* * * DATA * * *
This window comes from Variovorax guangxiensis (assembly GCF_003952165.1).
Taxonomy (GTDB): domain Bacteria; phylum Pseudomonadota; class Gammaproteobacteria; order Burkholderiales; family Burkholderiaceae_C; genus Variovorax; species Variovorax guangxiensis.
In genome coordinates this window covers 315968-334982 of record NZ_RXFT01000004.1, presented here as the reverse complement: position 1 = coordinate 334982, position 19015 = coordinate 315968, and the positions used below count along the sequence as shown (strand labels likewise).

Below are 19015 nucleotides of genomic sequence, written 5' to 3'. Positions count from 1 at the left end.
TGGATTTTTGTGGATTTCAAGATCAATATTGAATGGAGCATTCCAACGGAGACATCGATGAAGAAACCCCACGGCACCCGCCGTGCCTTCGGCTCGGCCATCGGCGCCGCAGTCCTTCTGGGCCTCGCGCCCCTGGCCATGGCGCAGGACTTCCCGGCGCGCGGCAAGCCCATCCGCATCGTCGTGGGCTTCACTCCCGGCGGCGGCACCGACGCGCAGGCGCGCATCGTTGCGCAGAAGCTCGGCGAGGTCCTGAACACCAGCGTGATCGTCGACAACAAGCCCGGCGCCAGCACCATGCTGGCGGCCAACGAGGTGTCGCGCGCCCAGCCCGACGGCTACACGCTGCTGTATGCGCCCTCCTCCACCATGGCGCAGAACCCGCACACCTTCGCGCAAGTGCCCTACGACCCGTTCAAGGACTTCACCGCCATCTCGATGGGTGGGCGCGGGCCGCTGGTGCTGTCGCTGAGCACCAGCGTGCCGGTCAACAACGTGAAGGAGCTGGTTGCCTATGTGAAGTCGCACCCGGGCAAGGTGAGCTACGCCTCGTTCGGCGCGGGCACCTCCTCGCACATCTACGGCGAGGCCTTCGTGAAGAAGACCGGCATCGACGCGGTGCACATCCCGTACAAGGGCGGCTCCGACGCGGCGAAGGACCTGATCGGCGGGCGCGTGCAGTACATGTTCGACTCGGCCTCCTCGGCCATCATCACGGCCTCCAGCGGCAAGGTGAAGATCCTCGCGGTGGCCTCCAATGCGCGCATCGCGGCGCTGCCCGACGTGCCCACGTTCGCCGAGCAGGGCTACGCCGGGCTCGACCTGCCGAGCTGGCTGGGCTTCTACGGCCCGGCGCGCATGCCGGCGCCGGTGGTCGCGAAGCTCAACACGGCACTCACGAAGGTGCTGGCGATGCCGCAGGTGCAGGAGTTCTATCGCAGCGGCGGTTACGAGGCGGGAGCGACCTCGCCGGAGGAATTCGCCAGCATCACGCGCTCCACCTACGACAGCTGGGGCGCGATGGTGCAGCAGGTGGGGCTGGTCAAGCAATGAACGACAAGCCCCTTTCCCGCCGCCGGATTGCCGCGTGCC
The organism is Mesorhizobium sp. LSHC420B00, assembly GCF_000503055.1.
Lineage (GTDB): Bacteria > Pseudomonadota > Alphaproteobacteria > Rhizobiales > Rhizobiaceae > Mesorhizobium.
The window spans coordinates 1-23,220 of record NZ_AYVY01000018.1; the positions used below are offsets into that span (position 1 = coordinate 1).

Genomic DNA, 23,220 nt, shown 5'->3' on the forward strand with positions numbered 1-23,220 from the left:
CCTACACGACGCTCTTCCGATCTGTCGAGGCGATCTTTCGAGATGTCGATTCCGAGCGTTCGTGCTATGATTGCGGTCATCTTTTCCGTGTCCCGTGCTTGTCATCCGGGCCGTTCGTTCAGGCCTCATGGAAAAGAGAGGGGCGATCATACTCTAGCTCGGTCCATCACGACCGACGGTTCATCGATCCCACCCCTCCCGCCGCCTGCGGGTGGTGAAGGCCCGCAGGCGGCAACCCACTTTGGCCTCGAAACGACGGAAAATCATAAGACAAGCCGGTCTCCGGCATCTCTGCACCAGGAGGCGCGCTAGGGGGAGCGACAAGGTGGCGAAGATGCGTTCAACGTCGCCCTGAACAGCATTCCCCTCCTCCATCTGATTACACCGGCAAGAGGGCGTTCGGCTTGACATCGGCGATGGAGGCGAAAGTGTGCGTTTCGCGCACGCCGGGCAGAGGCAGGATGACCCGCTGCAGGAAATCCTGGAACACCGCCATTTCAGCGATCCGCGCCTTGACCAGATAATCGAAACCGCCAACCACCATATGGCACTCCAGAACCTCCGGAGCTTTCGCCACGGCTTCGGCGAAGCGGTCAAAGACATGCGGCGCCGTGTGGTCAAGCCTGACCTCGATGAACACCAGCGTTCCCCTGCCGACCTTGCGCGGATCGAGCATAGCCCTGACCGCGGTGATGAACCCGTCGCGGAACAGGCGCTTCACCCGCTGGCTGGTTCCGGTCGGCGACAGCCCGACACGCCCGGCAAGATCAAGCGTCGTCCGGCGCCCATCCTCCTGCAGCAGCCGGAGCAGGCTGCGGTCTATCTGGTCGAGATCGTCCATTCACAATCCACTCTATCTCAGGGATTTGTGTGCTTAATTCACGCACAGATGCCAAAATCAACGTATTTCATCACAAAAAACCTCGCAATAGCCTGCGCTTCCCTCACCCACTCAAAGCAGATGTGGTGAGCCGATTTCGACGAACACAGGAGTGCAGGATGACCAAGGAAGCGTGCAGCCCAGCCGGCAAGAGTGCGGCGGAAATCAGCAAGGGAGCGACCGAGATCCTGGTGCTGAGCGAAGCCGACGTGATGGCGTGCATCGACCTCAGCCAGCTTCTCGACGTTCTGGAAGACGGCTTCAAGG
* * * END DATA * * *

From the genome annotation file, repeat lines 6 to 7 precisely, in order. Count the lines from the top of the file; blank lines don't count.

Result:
The organism is Mesorhizobium sp. LSHC420B00, assembly GCF_000503055.1.
Lineage (GTDB): Bacteria > Pseudomonadota > Alphaproteobacteria > Rhizobiales > Rhizobiaceae > Mesorhizobium.